The tragedy in Aurora, can it happen here?

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Margaret Svilar

So many of us send our kids and loved ones off to the movie theater and assume they are safe. After all, this is one of America’s favorite pastimes that is cherished by young and old alike. My teenage boys attended a midnight showing of “The Dark Knight Rises.” They went with my blessing. Little did I know that at the same time their movie trailers were starting, a horrific tragedy had just unfolded in Aurora, Colo.

This incident made me sick to my stomach because of so many reasons. As a parent, it is unbearable to imagine what the families of the victims are going through right now. The senseless and violent deaths of 12 people including children at a movie that was developed from a comic book hero, is unfathomable.

The stories about the victim’s lives are emerging and showing the world how they are just like us. There are heroes that have surfaced saving the lives of others. Our country has poured out our hearts and prayers to Aurora, rightfully so. Even President Obama has put aside politics for the moment to meet with the families, as a father and a husband.

But there’s another reason that makes me feel sick inside: that this incident has hit close to home. Who is to say that something like this couldn’t happen right here in our Camas/Washougal/East Vancouver community? Colorado is not a violent place. Neither is our community. This appears to be the actions of a lone gunman. He has been described as a crazed, psychotic individual that obtained all his weapons and ammunition legally. A lone gunman with weapons. That was the same with the Gabby Giffords’ shooting. The same with the Virginia Tech shooting.

And the Columbine shooting, even though it involved more than one person, a school was the scene. So how do you protect your loved ones against crazy people?

Our society is such where it is hard to determine someone who is deemed “crazed and psychotic.” In this case, the only mark on the suspect’s record was a speeding ticket. James Holmes seemed like a very promising student of neuroscience with the world ahead of him.

It has been reported by former colleagues that he appeared to be quite shy. Could anyone he came across in his daily life taken an extra effort to talk or get to know him? I’m not saying this would have prevented him from doing this. But nowadays in our society, it seems commonplace to stay nose down into our Smart phones and ear phones canceling out all there is. Eye contact with fellow human beings is becoming a rarity. We are becoming increasingly unaware of what is going on around us. In the minds of many, it is easier to be engulfed in ourselves and not take the half-a-step of effort to smile at a stranger, get to know your neighbors, have a brief conversation with the cashier at the store, get to know the person next to you on an airplane, or talk with the graduate neuroscience student you see every day.

Again, I’m not saying this could have made a difference in Aurora, in the early hours of July 20. Who knows, maybe it could of been a factor in becoming aware of any suspicious activity, or maybe not. Now we may never know.

Whenever a shooting occurs in the U.S. that involves multiple losses of life, it seems the debate is always shifted to gun control. This seems the norm in our society because people want to place blame on someone, some law, some agency, or some thing. I am not going to turn this into a debate on gun control, but it is important that some points are made:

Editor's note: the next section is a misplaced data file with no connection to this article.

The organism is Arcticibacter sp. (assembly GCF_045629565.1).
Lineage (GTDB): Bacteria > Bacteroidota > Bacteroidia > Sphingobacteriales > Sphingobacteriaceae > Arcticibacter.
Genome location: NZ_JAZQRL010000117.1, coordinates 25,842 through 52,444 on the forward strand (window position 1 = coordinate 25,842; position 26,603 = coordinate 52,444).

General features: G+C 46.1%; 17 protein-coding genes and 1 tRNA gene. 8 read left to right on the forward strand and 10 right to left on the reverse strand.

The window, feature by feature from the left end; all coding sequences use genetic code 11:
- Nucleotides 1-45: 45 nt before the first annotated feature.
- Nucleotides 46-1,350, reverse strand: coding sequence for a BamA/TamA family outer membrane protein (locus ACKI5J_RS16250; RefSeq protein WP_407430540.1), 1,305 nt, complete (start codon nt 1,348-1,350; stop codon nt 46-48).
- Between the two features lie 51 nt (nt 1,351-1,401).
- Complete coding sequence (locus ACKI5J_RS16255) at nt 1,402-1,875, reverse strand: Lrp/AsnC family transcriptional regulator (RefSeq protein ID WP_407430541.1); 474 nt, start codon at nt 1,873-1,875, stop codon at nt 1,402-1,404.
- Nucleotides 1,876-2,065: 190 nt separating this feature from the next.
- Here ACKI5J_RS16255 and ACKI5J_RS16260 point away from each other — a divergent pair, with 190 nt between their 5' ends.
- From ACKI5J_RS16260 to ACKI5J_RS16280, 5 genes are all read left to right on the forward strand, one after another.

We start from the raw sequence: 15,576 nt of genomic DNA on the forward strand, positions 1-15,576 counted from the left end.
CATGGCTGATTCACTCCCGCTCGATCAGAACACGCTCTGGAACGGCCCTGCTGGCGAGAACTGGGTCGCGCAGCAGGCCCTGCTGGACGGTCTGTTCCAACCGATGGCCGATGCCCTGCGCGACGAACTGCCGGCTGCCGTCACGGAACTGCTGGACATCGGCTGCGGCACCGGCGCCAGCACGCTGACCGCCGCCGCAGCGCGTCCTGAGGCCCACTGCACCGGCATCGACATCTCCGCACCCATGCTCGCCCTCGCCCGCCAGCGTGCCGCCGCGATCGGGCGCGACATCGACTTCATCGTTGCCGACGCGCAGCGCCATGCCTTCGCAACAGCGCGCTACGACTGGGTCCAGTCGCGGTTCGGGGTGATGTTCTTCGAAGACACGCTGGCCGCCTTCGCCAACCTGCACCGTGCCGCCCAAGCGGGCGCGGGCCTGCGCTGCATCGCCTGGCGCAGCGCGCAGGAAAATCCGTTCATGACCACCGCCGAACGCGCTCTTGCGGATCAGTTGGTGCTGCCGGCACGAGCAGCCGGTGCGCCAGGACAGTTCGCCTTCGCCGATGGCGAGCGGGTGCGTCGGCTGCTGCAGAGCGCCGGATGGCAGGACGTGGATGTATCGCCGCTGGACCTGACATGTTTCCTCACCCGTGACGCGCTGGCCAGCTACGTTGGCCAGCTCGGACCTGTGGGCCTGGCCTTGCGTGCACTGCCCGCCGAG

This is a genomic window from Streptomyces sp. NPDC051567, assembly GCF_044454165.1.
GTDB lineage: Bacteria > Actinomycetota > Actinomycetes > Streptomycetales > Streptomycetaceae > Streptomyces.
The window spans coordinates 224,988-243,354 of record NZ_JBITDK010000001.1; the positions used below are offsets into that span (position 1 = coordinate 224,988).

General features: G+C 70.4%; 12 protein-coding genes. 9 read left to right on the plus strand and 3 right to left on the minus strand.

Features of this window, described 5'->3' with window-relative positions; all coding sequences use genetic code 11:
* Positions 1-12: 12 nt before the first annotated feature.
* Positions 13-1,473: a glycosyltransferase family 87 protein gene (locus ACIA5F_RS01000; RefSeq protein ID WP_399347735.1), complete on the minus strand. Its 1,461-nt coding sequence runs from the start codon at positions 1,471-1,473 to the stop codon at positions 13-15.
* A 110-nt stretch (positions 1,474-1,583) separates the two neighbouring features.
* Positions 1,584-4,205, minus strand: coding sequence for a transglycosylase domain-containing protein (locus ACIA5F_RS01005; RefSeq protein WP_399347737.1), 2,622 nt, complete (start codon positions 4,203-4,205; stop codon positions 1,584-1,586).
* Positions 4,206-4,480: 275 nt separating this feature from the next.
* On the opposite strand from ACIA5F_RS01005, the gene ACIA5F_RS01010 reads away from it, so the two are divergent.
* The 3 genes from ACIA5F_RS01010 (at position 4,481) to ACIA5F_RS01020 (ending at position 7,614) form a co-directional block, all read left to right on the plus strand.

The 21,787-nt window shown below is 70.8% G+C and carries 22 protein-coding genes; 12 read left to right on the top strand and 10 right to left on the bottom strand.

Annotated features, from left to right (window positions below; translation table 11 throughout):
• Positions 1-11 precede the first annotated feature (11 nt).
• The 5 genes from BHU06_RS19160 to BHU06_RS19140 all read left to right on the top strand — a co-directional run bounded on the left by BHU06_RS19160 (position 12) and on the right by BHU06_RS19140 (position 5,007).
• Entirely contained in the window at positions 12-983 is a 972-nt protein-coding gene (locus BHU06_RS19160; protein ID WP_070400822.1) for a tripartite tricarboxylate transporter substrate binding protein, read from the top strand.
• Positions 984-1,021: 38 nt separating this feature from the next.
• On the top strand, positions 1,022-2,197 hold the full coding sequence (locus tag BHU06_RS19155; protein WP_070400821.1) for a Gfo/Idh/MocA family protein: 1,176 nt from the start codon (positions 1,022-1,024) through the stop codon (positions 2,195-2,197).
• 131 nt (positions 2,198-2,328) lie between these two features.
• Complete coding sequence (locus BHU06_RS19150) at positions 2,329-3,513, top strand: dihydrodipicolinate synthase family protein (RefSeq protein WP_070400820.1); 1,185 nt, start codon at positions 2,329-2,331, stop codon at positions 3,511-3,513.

• I know what the Second Amendment of our Constitution says and I fully respect that. But what about respecting the rights of innocent people going to a theater and having to be involved in a massacre?

• Personally, I feel our society is a bit “gun crazy.” Let me clarify: In the movie industry it seems commonplace that movies with slick guns and smartly edited shooting scenes bring in more ticket sales. It almost seems to glamorize weapons. Come on folks, it’s not glamorous. It’s all in the way we look at it, as a society.

• July 22 was the one year anniversary of the shooting at a summer camp in Norway that killed 77 people. Norway has one of the most strict gun control laws of any nation. And that lone gunman was still able to obtain an over abundance of weapons and ammunition.

I hope our society does not have to increase security in public places we frequent and enjoy. But it is not realistic to start rounding up all the guns from people we deem as “potentially dangerous” either.

Some say that if we really want to know why the Colorado shooting happened, we might want to move our focus away from politics, and towards the discussion of the kind of society we live in. I don’t ever want to think that America has lost its way. However, this tragedy is regrettably one of the painful consequences of the freedoms we enjoy.

In the meantime, maybe a horrific tragedy like this can make more people take their eyes off their “screens,” stop, and look at violence in our society. Get more involved with your eyes and ears. Be aware of your fellow human being. This is your world too; shape it, or someone else will.

Margaret Svilar transplanted to Camas from Minnesota about 17 years ago. She recently retired from Northwest/Delta Airlines where she worked for 30 years. She is trying to determine what she wants to do when she grows up.